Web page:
Arjan’s tugboat looks beautiful as a model displayed on a stand, but the lower hull is removable for inclusion in a display like this lovely harbor scene full of maritime charm.
Check out Arjan’s photoset on Flickr for more interior and breakdown shots.
Not content with crafting beautifully curved brick-built hulls, Felipe Avalar has clearly spent ages getting the rigging and sails perfect on these two boats — the Amberle and the Eritria. Felipe says the below-decks areas on each vessel are stuffed full of Technic gears keeping all the lines at appropriate levels of tension. Such painstaking attention to detail is the hallmark of the best LEGO scale modelling — and these craft are great examples. I marvel at the skills of builders who create brick versions of real-world vehicles and buildings. Personally, I tend to build made-up fantastical things, because then nobody can tell me they’re not accurate!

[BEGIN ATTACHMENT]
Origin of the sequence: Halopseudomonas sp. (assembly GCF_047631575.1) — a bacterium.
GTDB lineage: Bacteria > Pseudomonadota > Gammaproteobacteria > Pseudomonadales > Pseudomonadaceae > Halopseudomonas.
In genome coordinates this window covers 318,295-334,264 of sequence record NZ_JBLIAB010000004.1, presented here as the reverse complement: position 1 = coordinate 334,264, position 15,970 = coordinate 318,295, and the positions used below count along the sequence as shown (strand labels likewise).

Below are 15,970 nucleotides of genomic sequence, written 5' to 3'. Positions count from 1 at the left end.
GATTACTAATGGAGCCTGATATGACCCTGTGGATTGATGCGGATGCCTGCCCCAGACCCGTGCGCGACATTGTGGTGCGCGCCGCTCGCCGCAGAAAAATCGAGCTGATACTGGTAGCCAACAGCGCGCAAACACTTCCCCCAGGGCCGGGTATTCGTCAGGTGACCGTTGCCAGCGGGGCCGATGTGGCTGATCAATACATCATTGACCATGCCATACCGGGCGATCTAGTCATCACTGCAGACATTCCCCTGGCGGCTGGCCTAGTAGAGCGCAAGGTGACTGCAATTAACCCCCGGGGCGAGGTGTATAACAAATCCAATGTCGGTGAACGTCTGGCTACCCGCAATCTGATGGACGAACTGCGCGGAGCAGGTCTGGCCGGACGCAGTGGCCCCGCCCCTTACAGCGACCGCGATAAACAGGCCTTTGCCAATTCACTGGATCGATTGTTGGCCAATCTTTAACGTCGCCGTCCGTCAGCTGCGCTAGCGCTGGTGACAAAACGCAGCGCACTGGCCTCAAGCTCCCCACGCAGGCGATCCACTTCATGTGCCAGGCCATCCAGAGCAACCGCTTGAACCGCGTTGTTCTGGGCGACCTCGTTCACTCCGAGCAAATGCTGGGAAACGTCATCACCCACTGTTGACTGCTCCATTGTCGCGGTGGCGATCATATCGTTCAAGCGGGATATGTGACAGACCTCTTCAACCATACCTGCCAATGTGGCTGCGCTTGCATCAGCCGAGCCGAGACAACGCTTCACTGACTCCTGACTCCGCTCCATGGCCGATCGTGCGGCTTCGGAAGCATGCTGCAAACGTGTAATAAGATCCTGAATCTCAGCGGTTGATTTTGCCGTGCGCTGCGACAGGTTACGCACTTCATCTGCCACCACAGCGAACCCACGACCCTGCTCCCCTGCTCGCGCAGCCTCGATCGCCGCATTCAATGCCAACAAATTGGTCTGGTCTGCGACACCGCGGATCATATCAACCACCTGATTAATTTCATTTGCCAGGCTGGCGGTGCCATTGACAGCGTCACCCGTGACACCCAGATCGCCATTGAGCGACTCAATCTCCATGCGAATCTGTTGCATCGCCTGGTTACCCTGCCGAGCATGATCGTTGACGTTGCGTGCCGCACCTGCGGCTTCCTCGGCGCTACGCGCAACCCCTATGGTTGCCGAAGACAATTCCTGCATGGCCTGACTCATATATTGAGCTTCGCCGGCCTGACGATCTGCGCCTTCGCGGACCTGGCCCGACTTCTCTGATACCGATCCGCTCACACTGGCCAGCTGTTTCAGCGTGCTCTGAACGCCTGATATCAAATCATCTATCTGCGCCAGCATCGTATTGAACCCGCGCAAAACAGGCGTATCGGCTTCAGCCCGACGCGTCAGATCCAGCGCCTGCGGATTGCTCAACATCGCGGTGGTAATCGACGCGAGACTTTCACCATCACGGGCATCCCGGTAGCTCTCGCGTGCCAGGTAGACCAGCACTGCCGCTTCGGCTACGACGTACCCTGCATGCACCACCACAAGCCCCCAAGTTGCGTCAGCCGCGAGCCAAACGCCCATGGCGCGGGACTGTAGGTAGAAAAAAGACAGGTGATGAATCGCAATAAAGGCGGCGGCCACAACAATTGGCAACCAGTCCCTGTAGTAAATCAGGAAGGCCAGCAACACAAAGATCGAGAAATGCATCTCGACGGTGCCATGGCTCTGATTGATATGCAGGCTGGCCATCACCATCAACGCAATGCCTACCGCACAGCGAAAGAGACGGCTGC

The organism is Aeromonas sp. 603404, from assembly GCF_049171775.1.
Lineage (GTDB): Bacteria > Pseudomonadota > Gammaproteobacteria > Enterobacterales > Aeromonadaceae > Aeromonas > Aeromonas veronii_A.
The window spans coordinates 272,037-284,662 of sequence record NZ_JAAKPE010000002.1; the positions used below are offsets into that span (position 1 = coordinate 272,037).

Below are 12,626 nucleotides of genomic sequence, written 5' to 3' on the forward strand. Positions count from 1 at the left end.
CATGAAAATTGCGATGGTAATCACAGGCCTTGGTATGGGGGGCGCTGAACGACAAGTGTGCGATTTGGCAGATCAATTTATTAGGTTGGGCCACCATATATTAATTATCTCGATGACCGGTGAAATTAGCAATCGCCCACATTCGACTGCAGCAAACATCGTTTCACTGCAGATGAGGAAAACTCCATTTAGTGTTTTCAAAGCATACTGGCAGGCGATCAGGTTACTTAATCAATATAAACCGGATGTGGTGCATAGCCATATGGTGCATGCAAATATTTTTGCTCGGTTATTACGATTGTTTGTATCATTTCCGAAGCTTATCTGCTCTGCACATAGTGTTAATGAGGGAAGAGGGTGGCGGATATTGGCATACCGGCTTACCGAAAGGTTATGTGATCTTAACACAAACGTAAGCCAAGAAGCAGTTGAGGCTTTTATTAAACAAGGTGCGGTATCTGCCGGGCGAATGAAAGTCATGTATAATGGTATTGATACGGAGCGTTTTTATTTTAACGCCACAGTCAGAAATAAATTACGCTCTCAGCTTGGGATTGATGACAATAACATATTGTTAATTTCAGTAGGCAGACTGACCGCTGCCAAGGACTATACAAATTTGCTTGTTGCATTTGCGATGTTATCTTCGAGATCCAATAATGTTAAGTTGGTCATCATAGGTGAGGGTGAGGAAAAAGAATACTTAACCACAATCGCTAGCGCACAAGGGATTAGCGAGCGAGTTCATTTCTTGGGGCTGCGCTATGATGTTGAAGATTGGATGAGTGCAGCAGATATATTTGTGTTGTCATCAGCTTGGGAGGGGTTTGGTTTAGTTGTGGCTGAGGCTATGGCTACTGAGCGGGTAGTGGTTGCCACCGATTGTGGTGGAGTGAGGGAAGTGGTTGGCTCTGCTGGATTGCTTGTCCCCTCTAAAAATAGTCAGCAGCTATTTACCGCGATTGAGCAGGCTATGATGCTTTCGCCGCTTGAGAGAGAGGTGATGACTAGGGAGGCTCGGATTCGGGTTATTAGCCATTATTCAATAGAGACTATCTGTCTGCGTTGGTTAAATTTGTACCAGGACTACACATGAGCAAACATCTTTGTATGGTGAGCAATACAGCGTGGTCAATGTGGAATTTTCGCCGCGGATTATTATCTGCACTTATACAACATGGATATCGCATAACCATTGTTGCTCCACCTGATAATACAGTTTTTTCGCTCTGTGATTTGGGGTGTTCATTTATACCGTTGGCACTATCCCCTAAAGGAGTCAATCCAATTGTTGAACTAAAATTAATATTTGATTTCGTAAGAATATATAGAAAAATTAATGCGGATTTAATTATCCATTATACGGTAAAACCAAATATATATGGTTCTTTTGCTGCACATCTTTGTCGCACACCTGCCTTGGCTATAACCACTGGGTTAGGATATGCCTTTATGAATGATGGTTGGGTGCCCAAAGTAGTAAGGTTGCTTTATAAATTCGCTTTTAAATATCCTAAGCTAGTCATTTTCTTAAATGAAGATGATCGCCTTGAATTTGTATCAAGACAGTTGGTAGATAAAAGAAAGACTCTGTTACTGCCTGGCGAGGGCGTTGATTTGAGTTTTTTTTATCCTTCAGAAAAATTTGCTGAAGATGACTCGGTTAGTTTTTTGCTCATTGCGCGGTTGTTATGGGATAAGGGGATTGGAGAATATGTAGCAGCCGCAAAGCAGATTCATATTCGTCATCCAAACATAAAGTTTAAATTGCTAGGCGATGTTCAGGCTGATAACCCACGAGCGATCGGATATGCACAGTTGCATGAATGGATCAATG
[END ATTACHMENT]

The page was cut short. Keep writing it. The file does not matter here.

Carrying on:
This sexy sky-fi creation by perig perig, inspired by concept artist Ian McQue, is incredibly detailed, with beautiful vibrant colors and red striping that presumably serve to avoid mid-air collisions. This simple yet elegant beauty looks like it could be sailing between high rise buildings in the not too distant future.
It is very reminiscent of Mr. Kim’s flying food cart in the Fifth Element. The Chinese lanterns strung across the rigging and the tendrils hanging from the hull are quite ingenious. But my favorite detail is that quirky roof on the small aft cabin.